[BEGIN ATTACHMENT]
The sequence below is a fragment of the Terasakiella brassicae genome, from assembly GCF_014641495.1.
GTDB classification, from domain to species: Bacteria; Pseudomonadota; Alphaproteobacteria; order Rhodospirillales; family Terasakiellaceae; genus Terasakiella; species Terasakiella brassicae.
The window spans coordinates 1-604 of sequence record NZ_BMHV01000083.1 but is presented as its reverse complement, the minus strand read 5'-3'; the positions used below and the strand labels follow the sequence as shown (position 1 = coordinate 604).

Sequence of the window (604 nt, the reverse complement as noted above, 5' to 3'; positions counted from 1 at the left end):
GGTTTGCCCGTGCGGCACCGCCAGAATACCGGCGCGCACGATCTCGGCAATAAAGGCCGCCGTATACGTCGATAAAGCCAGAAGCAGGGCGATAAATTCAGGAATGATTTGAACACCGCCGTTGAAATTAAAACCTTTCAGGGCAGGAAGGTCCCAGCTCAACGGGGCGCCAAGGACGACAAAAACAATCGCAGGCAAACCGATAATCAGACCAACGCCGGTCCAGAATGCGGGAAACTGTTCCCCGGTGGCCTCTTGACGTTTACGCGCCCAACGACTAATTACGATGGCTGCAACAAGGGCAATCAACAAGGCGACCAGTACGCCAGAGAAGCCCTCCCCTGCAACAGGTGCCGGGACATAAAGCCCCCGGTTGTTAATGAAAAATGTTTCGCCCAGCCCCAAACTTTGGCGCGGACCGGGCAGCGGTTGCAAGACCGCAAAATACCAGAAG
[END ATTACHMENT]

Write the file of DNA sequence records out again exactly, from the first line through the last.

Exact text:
The sequence below is a fragment of the Terasakiella brassicae genome, from assembly GCF_014641495.1.
GTDB classification, from domain to species: Bacteria; Pseudomonadota; Alphaproteobacteria; order Rhodospirillales; family Terasakiellaceae; genus Terasakiella; species Terasakiella brassicae.
The window spans coordinates 1-604 of sequence record NZ_BMHV01000083.1 but is presented as its reverse complement, the minus strand read 5'-3'; the positions used below and the strand labels follow the sequence as shown (position 1 = coordinate 604).

Sequence of the window (604 nt, the reverse complement as noted above, 5' to 3'; positions counted from 1 at the left end):
GGTTTGCCCGTGCGGCACCGCCAGAATACCGGCGCGCACGATCTCGGCAATAAAGGCCGCCGTATACGTCGATAAAGCCAGAAGCAGGGCGATAAATTCAGGAATGATTTGAACACCGCCGTTGAAATTAAAACCTTTCAGGGCAGGAAGGTCCCAGCTCAACGGGGCGCCAAGGACGACAAAAACAATCGCAGGCAAACCGATAATCAGACCAACGCCGGTCCAGAATGCGGGAAACTGTTCCCCGGTGGCCTCTTGACGTTTACGCGCCCAACGACTAATTACGATGGCTGCAACAAGGGCAATCAACAAGGCGACCAGTACGCCAGAGAAGCCCTCCCCTGCAACAGGTGCCGGGACATAAAGCCCCCGGTTGTTAATGAAAAATGTTTCGCCCAGCCCCAAACTTTGGCGCGGACCGGGCAGCGGTTGCAAGACCGCAAAATACCAGAAG